This Ted Talk by Robert Ahdoot is a great place to start on learning how to conquer maths anxiety in the classroom!


Ashcraft, M.H. (2002), Math anxiety: Personal, educational, and cognitive consequence, Current Directions in Psychological Science, 11: 181–185

Atkinson, E (1992) Mathematics with Reason, Oxon: Bookpoint Ltd.

Brian, K (2012) Maths Anxiety: the numbers are mounting The Guardian [Online] Available at: [Accessed: 7 October 2017]

“Maths is hard”

Why is Maths Hard?

What is it that makes maths appear to be a hard subject? Is it all the rules you must follow or all the formulas you need to remember? Is it the focus on accuracy or all the strange unfamiliar symbols?

Most people you ask will tell you they found maths difficult at school and they were never very good at it. In the UK, it has now become culturally acceptable to be ‘bad’ at mathematics and we more than often overhear the words “I can’t do maths” (Kowsun,2008). Negativity towards the subject is, unfortunately, something that people take pride in and boast about. This may be due to the stereotype that maths has been given, thus leading people to believe that only the rare and gifted people are capable of doing maths. It is seen as male dominated and ‘nerdy’, all of which are untrue stereotypes.

A research study by BAE Systems found that approximately one in six adults admitted to being embarrassed by how difficult they find mathematics and one in five adults required the use of a calculator to work out simple sums. The proportion of adults struggling with mathematics has greatly increased as today, 49% of adults have the maths skills expected of an 11 year old child still at primary school (Garner, R. 2012). Low adult numeracy skills lead to many disadvantages in life such as difficulty getting a job, struggling to do their job as it may entail some form of mathematics or even just simply difficulty dealing with home finances and everyday shopping. Low skills in mathematics costs the nation around £20.2 billion (National Numeracy).

Importance of Maths

Little do these people know how important mathematics is to them and their everyday lives and perhaps, even how much they really use maths on a day- to-day basis. For example, a routine task of crossing the road requires many mathematical processes including estimating the speed of oncoming vehicles, the speed you can walk across, the time it will take you to cross and the distance to the other side. These are all common calculations our brain carries out each day however not many would include this as being ‘maths’ .The preconception is that mathematics is all about finding a ‘right answer’ whereas in reality, “mathematical discovery relies on the same guesswork that informs our everyday maths” ( Pound, L 2008). This meaning that maths is all around us and is vitally important to our lives.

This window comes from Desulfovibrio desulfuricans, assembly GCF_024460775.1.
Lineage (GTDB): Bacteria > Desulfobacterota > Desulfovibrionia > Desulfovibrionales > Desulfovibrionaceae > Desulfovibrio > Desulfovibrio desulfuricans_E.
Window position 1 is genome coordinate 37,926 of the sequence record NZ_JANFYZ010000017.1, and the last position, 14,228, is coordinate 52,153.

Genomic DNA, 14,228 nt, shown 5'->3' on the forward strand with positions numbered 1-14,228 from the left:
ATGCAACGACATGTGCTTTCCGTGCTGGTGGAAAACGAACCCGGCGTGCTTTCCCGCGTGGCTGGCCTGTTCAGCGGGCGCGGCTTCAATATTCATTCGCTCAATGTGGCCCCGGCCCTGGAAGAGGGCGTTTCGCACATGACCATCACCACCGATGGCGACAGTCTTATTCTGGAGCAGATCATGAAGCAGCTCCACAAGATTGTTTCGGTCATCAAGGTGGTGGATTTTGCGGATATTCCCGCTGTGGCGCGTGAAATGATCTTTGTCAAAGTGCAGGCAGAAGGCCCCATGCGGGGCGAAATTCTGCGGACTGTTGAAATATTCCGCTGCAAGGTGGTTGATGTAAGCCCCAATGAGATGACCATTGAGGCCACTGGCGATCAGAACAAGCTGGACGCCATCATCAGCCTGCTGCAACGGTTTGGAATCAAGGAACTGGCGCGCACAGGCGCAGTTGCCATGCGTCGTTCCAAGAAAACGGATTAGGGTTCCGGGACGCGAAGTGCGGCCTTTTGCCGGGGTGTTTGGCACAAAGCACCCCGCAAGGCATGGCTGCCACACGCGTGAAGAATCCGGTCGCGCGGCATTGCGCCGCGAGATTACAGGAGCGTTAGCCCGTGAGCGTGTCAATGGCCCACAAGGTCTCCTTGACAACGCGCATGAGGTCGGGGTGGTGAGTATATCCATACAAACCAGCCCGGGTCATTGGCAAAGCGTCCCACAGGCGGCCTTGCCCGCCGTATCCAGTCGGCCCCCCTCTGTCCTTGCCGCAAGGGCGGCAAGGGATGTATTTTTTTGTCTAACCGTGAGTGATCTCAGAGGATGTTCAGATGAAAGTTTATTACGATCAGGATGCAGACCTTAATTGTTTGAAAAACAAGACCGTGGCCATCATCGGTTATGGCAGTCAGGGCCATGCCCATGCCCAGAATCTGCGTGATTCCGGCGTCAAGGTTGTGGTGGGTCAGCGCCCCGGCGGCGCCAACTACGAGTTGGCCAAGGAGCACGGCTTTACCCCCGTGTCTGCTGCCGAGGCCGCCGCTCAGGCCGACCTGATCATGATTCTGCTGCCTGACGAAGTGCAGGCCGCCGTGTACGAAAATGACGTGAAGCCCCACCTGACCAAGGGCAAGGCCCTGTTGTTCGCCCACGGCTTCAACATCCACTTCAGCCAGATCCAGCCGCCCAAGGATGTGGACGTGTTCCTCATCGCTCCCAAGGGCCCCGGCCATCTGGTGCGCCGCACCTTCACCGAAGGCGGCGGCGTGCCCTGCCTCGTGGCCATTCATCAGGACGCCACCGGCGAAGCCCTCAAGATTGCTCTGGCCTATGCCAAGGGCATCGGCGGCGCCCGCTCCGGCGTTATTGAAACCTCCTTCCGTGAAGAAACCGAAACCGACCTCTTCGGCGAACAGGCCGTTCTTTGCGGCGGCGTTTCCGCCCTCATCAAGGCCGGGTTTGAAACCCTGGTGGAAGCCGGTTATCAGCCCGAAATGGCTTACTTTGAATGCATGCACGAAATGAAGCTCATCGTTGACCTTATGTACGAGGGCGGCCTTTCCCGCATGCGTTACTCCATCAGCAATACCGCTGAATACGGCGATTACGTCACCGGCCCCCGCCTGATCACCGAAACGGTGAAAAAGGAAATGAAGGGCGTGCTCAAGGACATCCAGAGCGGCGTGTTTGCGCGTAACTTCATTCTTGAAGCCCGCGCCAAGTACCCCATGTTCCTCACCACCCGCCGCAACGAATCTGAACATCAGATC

Maths is for Everyone!

Despite all these factors insinuating that maths is hard, we as human beings are born mathematical which makes learning maths significantly easier than it would be otherwise.

Everyone can do maths and we all carry out calculations in our head every single day without our realisation. The only boundary we have stopping us succeeding in maths is our own attitude towards it. “Doing mathematics does not require any special ability not possessed by every one of us” (Devlin, 2000 p253).



Devlin, K. (2000) The Maths Gene London: Weidenfeld & Nicolson.

Garner, R. Independent. 2012. Almost 50 per cent of adults can’t do basic maths. [ONLINE] Available at: [Accessed 6 October 2017].

Hall, J (2013). Adults Struggling with Basic Maths. [ONLINE] Available at: [Accessed 6 October 2017].

Kowsun, J. (2008). This innumerate isle – Article – TES [Online] Available at: (Accessed 6 October 2017)

National Numeracy. Attitudes Towards Maths. [ONLINE] Available at: [Accessed 6 October 2017].

Pound, L (2008) Thinking and Learning about Mathematics in the Early Years. New York: Routledge